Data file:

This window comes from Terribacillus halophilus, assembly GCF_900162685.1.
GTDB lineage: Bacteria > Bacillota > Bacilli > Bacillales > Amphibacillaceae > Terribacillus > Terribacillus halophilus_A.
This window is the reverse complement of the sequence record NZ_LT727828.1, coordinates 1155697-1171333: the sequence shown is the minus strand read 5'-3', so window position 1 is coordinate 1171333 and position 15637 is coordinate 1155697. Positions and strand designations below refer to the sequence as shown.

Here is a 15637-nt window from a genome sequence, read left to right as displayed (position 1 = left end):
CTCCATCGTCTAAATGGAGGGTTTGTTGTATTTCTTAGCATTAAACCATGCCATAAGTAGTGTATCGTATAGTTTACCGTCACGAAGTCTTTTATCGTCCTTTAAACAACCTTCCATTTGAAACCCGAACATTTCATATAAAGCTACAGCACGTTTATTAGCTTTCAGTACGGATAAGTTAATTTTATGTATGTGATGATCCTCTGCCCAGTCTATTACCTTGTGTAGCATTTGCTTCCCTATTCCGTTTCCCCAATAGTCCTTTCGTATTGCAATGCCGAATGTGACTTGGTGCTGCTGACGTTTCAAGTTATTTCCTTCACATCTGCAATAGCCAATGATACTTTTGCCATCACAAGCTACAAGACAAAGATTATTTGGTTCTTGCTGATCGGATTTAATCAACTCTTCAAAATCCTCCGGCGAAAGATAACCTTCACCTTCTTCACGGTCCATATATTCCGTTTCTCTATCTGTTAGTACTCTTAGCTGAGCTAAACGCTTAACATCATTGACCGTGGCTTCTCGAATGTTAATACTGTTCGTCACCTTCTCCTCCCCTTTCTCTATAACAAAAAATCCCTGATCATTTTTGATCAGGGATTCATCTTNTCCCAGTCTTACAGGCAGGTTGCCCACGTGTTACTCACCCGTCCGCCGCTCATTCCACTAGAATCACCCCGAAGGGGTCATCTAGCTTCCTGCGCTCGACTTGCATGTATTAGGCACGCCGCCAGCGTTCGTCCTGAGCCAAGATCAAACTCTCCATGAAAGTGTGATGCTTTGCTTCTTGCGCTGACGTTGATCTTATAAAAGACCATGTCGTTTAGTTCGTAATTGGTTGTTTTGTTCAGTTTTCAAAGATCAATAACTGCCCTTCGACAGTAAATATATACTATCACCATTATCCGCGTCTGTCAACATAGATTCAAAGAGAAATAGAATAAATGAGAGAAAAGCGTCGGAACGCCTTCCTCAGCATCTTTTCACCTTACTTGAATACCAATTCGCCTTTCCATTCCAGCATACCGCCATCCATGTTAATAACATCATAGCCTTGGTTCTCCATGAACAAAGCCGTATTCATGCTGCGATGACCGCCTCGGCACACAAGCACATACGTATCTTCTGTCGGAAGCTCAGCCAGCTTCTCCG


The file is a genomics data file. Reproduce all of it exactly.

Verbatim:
This window comes from Terribacillus halophilus, assembly GCF_900162685.1.
GTDB lineage: Bacteria > Bacillota > Bacilli > Bacillales > Amphibacillaceae > Terribacillus > Terribacillus halophilus_A.
This window is the reverse complement of the sequence record NZ_LT727828.1, coordinates 1155697-1171333: the sequence shown is the minus strand read 5'-3', so window position 1 is coordinate 1171333 and position 15637 is coordinate 1155697. Positions and strand designations below refer to the sequence as shown.

Here is a 15637-nt window from a genome sequence, read left to right as displayed (position 1 = left end):
CTCCATCGTCTAAATGGAGGGTTTGTTGTATTTCTTAGCATTAAACCATGCCATAAGTAGTGTATCGTATAGTTTACCGTCACGAAGTCTTTTATCGTCCTTTAAACAACCTTCCATTTGAAACCCGAACATTTCATATAAAGCTACAGCACGTTTATTAGCTTTCAGTACGGATAAGTTAATTTTATGTATGTGATGATCCTCTGCCCAGTCTATTACCTTGTGTAGCATTTGCTTCCCTATTCCGTTTCCCCAATAGTCCTTTCGTATTGCAATGCCGAATGTGACTTGGTGCTGCTGACGTTTCAAGTTATTTCCTTCACATCTGCAATAGCCAATGATACTTTTGCCATCACAAGCTACAAGACAAAGATTATTTGGTTCTTGCTGATCGGATTTAATCAACTCTTCAAAATCCTCCGGCGAAAGATAACCTTCACCTTCTTCACGGTCCATATATTCCGTTTCTCTATCTGTTAGTACTCTTAGCTGAGCTAAACGCTTAACATCATTGACCGTGGCTTCTCGAATGTTAATACTGTTCGTCACCTTCTCCTCCCCTTTCTCTATAACAAAAAATCCCTGATCATTTTTGATCAGGGATTCATCTTNTCCCAGTCTTACAGGCAGGTTGCCCACGTGTTACTCACCCGTCCGCCGCTCATTCCACTAGAATCACCCCGAAGGGGTCATCTAGCTTCCTGCGCTCGACTTGCATGTATTAGGCACGCCGCCAGCGTTCGTCCTGAGCCAAGATCAAACTCTCCATGAAAGTGTGATGCTTTGCTTCTTGCGCTGACGTTGATCTTATAAAAGACCATGTCGTTTAGTTCGTAATTGGTTGTTTTGTTCAGTTTTCAAAGATCAATAACTGCCCTTCGACAGTAAATATATACTATCACCATTATCCGCGTCTGTCAACATAGATTCAAAGAGAAATAGAATAAATGAGAGAAAAGCGTCGGAACGCCTTCCTCAGCATCTTTTCACCTTACTTGAATACCAATTCGCCTTTCCATTCCAGCATACCGCCATCCATGTTAATAACATCATAGCCTTGGTTCTCCATGAACAAAGCCGTATTCATGCTGCGATGACCGCCTCGGCACACAAGCACATACGTATCTTCTGTCGGAAGCTCAGCCAGCTTCTCCG